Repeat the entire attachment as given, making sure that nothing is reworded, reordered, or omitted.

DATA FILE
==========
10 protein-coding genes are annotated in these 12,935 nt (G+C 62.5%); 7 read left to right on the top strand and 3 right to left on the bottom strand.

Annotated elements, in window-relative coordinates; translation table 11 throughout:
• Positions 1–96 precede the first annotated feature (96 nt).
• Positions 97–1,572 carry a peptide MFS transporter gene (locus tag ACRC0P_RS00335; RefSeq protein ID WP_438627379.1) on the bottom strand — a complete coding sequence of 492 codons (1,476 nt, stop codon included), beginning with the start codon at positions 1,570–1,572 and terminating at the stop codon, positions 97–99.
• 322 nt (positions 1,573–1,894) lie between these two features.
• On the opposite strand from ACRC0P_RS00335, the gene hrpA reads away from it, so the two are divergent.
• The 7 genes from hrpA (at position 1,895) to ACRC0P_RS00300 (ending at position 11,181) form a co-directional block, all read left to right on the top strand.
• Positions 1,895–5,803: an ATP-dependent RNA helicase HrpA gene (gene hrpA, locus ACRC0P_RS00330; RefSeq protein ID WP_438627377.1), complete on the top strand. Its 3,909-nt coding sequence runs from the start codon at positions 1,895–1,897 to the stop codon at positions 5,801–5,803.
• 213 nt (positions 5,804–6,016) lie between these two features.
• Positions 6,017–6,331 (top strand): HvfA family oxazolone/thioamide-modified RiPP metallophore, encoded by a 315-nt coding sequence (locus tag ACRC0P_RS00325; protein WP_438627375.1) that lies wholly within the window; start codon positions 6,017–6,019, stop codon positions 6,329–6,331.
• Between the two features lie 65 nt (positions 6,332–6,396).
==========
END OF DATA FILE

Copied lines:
10 protein-coding genes are annotated in these 12,935 nt (G+C 62.5%); 7 read left to right on the top strand and 3 right to left on the bottom strand.

Annotated elements, in window-relative coordinates; translation table 11 throughout:
• Positions 1–96 precede the first annotated feature (96 nt).
• Positions 97–1,572 carry a peptide MFS transporter gene (locus tag ACRC0P_RS00335; RefSeq protein ID WP_438627379.1) on the bottom strand — a complete coding sequence of 492 codons (1,476 nt, stop codon included), beginning with the start codon at positions 1,570–1,572 and terminating at the stop codon, positions 97–99.
• 322 nt (positions 1,573–1,894) lie between these two features.
• On the opposite strand from ACRC0P_RS00335, the gene hrpA reads away from it, so the two are divergent.
• The 7 genes from hrpA (at position 1,895) to ACRC0P_RS00300 (ending at position 11,181) form a co-directional block, all read left to right on the top strand.
• Positions 1,895–5,803: an ATP-dependent RNA helicase HrpA gene (gene hrpA, locus ACRC0P_RS00330; RefSeq protein ID WP_438627377.1), complete on the top strand. Its 3,909-nt coding sequence runs from the start codon at positions 1,895–1,897 to the stop codon at positions 5,801–5,803.
• 213 nt (positions 5,804–6,016) lie between these two features.
• Positions 6,017–6,331 (top strand): HvfA family oxazolone/thioamide-modified RiPP metallophore, encoded by a 315-nt coding sequence (locus tag ACRC0P_RS00325; protein WP_438627375.1) that lies wholly within the window; start codon positions 6,017–6,019, stop codon positions 6,329–6,331.
• Between the two features lie 65 nt (positions 6,332–6,396).